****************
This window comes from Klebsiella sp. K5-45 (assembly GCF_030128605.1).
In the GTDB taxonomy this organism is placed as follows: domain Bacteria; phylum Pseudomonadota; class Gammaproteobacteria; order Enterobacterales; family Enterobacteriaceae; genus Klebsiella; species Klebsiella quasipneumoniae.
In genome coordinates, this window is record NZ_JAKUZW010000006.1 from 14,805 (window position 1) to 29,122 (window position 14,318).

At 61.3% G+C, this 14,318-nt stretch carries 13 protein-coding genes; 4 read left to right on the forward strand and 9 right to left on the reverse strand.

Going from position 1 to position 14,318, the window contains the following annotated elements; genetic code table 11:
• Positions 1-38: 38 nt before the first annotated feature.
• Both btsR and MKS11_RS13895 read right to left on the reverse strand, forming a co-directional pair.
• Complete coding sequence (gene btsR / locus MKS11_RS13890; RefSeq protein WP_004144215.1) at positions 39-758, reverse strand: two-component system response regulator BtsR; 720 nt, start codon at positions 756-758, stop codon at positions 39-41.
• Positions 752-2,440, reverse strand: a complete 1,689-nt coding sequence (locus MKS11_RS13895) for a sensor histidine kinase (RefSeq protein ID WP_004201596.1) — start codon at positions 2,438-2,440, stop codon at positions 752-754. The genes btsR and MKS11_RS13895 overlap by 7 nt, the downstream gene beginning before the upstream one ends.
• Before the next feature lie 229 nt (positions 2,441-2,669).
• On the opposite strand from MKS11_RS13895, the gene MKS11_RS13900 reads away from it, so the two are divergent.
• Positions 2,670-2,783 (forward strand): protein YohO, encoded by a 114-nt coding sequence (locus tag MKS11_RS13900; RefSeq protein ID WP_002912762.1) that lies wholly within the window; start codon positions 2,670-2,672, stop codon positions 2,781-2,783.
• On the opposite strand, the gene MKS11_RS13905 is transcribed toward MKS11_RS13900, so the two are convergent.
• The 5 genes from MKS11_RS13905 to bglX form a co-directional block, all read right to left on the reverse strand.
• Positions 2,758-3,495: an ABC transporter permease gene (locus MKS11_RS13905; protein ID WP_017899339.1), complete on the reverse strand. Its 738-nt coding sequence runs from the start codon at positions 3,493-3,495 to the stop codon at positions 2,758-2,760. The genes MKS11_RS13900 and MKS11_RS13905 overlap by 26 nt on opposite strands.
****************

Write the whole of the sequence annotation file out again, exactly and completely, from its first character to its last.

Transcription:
This window comes from Klebsiella sp. K5-45 (assembly GCF_030128605.1).
In the GTDB taxonomy this organism is placed as follows: domain Bacteria; phylum Pseudomonadota; class Gammaproteobacteria; order Enterobacterales; family Enterobacteriaceae; genus Klebsiella; species Klebsiella quasipneumoniae.
In genome coordinates, this window is record NZ_JAKUZW010000006.1 from 14,805 (window position 1) to 29,122 (window position 14,318).

At 61.3% G+C, this 14,318-nt stretch carries 13 protein-coding genes; 4 read left to right on the forward strand and 9 right to left on the reverse strand.

Going from position 1 to position 14,318, the window contains the following annotated elements; genetic code table 11:
• Positions 1-38: 38 nt before the first annotated feature.
• Both btsR and MKS11_RS13895 read right to left on the reverse strand, forming a co-directional pair.
• Complete coding sequence (gene btsR / locus MKS11_RS13890; RefSeq protein WP_004144215.1) at positions 39-758, reverse strand: two-component system response regulator BtsR; 720 nt, start codon at positions 756-758, stop codon at positions 39-41.
• Positions 752-2,440, reverse strand: a complete 1,689-nt coding sequence (locus MKS11_RS13895) for a sensor histidine kinase (RefSeq protein ID WP_004201596.1) — start codon at positions 2,438-2,440, stop codon at positions 752-754. The genes btsR and MKS11_RS13895 overlap by 7 nt, the downstream gene beginning before the upstream one ends.
• Before the next feature lie 229 nt (positions 2,441-2,669).
• On the opposite strand from MKS11_RS13895, the gene MKS11_RS13900 reads away from it, so the two are divergent.
• Positions 2,670-2,783 (forward strand): protein YohO, encoded by a 114-nt coding sequence (locus tag MKS11_RS13900; RefSeq protein ID WP_002912762.1) that lies wholly within the window; start codon positions 2,670-2,672, stop codon positions 2,781-2,783.
• On the opposite strand, the gene MKS11_RS13905 is transcribed toward MKS11_RS13900, so the two are convergent.
• The 5 genes from MKS11_RS13905 to bglX form a co-directional block, all read right to left on the reverse strand.
• Positions 2,758-3,495: an ABC transporter permease gene (locus MKS11_RS13905; protein ID WP_017899339.1), complete on the reverse strand. Its 738-nt coding sequence runs from the start codon at positions 3,493-3,495 to the stop codon at positions 2,758-2,760. The genes MKS11_RS13900 and MKS11_RS13905 overlap by 26 nt on opposite strands.